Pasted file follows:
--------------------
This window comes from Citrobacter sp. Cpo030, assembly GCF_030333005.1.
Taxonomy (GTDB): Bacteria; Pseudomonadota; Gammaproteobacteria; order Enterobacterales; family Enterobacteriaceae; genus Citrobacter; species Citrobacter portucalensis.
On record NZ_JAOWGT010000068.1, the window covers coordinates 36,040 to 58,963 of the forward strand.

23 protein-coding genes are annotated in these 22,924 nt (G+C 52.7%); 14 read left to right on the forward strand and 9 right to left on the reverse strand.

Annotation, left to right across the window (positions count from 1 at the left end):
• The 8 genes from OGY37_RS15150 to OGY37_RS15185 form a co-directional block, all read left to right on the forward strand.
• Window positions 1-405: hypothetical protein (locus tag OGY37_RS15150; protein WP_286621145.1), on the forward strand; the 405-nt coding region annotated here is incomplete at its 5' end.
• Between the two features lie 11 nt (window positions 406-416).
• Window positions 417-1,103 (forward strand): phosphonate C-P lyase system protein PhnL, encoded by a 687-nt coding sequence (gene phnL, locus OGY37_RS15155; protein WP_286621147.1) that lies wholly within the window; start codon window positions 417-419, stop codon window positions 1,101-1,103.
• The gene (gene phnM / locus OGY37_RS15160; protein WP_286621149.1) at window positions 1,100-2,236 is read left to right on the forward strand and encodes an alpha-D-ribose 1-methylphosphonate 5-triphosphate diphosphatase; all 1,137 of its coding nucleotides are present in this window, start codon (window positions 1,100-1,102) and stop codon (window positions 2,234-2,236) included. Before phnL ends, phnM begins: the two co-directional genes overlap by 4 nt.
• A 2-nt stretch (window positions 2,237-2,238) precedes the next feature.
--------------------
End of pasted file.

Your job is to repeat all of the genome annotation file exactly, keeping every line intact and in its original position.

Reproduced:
This window comes from Citrobacter sp. Cpo030, assembly GCF_030333005.1.
Taxonomy (GTDB): Bacteria; Pseudomonadota; Gammaproteobacteria; order Enterobacterales; family Enterobacteriaceae; genus Citrobacter; species Citrobacter portucalensis.
On record NZ_JAOWGT010000068.1, the window covers coordinates 36,040 to 58,963 of the forward strand.

23 protein-coding genes are annotated in these 22,924 nt (G+C 52.7%); 14 read left to right on the forward strand and 9 right to left on the reverse strand.

Annotation, left to right across the window (positions count from 1 at the left end):
• The 8 genes from OGY37_RS15150 to OGY37_RS15185 form a co-directional block, all read left to right on the forward strand.
• Window positions 1-405: hypothetical protein (locus tag OGY37_RS15150; protein WP_286621145.1), on the forward strand; the 405-nt coding region annotated here is incomplete at its 5' end.
• Between the two features lie 11 nt (window positions 406-416).
• Window positions 417-1,103 (forward strand): phosphonate C-P lyase system protein PhnL, encoded by a 687-nt coding sequence (gene phnL, locus OGY37_RS15155; protein WP_286621147.1) that lies wholly within the window; start codon window positions 417-419, stop codon window positions 1,101-1,103.
• The gene (gene phnM / locus OGY37_RS15160; protein WP_286621149.1) at window positions 1,100-2,236 is read left to right on the forward strand and encodes an alpha-D-ribose 1-methylphosphonate 5-triphosphate diphosphatase; all 1,137 of its coding nucleotides are present in this window, start codon (window positions 1,100-1,102) and stop codon (window positions 2,234-2,236) included. Before phnL ends, phnM begins: the two co-directional genes overlap by 4 nt.
• A 2-nt stretch (window positions 2,237-2,238) precedes the next feature.